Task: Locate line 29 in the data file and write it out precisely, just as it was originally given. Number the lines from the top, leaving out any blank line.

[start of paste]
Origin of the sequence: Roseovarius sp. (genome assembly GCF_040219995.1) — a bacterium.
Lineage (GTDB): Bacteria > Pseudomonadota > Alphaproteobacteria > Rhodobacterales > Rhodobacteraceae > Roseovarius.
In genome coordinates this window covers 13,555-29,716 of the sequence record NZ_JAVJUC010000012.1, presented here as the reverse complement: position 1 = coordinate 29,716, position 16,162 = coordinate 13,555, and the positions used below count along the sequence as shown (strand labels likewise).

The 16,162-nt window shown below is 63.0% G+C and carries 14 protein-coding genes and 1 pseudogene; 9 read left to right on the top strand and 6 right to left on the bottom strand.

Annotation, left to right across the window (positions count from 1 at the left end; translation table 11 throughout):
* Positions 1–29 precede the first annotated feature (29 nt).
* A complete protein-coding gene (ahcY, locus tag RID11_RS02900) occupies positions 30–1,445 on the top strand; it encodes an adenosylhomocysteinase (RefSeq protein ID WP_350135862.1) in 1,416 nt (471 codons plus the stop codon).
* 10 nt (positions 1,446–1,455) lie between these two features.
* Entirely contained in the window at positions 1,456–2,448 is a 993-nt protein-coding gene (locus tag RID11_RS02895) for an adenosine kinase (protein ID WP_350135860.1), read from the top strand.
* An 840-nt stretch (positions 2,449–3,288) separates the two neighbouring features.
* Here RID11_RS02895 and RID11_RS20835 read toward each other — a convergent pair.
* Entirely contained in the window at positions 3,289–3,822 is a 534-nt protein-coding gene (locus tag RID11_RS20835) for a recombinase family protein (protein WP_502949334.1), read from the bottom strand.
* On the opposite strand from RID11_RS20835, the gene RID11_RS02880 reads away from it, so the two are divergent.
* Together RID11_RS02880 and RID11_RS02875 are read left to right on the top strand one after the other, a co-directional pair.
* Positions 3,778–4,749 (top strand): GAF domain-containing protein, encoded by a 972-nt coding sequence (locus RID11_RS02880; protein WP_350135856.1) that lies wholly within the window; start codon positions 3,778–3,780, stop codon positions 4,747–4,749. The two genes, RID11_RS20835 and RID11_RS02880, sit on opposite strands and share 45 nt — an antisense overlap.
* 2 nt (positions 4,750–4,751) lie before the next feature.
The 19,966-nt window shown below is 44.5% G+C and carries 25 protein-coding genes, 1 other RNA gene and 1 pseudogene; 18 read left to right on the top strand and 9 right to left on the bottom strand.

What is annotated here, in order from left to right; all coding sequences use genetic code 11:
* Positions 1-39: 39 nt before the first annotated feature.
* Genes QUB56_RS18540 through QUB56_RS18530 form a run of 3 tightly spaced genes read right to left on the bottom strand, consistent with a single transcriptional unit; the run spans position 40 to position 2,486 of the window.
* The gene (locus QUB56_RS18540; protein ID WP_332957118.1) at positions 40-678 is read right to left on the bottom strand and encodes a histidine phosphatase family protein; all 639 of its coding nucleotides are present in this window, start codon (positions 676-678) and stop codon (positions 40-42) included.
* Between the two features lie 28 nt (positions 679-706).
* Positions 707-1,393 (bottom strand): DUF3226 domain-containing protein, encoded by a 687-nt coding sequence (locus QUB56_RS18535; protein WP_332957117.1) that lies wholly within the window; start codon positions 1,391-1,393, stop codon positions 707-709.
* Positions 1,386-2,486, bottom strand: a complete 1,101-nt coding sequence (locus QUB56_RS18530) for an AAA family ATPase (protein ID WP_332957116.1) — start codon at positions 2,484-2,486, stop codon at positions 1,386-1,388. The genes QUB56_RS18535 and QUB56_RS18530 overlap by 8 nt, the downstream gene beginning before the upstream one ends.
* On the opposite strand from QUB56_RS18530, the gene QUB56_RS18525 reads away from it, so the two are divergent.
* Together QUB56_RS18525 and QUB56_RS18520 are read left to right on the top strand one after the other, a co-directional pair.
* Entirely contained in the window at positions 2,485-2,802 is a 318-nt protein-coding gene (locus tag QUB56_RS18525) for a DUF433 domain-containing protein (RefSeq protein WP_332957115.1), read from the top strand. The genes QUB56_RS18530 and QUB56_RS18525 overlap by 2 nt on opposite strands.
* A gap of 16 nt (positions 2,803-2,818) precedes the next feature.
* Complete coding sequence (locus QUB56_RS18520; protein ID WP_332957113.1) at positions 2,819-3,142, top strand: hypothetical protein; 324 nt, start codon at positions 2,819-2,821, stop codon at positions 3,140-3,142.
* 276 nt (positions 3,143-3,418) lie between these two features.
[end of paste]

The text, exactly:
* Complete coding sequence (locus QUB56_RS18520; protein ID WP_332957113.1) at positions 2,819-3,142, top strand: hypothetical protein; 324 nt, start codon at positions 2,819-2,821, stop codon at positions 3,140-3,142.